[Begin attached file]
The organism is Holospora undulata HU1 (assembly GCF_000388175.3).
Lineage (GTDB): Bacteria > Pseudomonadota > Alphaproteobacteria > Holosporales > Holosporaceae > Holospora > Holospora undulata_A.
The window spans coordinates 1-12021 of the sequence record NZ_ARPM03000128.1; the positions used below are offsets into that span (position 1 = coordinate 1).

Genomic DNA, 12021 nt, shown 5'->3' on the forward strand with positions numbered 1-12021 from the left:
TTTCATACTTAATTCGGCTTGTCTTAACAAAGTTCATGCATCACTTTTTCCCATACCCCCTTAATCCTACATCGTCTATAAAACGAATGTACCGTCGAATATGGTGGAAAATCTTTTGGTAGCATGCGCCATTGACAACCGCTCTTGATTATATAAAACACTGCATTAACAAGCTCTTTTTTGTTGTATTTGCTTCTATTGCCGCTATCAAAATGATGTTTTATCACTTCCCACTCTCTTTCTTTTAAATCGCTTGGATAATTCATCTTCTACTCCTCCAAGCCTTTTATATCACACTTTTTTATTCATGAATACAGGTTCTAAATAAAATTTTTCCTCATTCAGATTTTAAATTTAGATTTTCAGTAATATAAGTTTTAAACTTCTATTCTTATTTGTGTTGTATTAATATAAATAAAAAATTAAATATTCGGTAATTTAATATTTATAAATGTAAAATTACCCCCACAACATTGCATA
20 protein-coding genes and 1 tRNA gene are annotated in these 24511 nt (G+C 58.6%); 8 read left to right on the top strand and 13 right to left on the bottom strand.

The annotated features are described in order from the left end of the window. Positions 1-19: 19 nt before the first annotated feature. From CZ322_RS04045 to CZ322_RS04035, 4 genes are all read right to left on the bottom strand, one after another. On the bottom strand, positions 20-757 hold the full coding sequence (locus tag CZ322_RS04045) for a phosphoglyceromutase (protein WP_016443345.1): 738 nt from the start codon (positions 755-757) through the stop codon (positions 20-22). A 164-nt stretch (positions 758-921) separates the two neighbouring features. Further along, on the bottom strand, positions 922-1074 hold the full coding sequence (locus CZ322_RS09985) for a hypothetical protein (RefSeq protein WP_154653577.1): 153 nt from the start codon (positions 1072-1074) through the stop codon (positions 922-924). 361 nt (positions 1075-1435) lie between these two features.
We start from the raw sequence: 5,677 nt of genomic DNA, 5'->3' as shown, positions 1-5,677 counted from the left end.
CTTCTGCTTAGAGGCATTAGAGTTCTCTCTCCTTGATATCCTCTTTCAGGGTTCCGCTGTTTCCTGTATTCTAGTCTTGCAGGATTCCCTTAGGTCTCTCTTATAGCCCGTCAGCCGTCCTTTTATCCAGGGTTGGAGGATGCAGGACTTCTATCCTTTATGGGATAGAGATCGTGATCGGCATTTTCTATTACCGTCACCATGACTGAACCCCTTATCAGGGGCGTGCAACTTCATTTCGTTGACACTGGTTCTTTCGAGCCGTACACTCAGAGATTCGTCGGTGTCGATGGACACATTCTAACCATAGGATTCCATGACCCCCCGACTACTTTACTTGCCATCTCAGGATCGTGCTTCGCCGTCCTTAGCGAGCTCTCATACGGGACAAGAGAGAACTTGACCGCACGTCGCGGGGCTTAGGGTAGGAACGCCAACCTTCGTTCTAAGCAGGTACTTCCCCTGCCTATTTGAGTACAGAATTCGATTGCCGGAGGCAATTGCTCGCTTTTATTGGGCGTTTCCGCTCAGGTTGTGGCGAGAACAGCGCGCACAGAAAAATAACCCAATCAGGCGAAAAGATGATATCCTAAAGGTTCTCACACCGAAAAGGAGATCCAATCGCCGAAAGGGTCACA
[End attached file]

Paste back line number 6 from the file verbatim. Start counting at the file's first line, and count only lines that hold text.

20 protein-coding genes and 1 tRNA gene are annotated in these 24511 nt (G+C 58.6%); 8 read left to right on the top strand and 13 right to left on the bottom strand.